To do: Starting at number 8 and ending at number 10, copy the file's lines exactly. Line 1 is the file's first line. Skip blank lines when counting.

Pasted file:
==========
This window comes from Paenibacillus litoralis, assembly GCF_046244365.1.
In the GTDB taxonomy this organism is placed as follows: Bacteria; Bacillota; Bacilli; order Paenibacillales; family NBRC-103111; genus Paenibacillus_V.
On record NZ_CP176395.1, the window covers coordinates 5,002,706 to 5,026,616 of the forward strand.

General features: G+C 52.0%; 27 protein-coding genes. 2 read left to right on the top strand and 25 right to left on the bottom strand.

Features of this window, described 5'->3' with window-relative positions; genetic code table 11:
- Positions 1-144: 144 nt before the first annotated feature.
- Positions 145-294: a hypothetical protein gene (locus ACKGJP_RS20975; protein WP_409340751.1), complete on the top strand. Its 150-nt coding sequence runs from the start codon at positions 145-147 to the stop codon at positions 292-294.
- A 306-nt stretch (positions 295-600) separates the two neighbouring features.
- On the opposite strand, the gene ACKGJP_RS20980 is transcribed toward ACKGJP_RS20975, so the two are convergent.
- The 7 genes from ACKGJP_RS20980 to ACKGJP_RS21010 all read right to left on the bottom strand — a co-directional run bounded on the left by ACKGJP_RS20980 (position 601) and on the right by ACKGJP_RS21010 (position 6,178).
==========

- A 306-nt stretch (positions 295-600) separates the two neighbouring features.
- On the opposite strand, the gene ACKGJP_RS20980 is transcribed toward ACKGJP_RS20975, so the two are convergent.
- The 7 genes from ACKGJP_RS20980 to ACKGJP_RS21010 all read right to left on the bottom strand — a co-directional run bounded on the left by ACKGJP_RS20980 (position 601) and on the right by ACKGJP_RS21010 (position 6,178).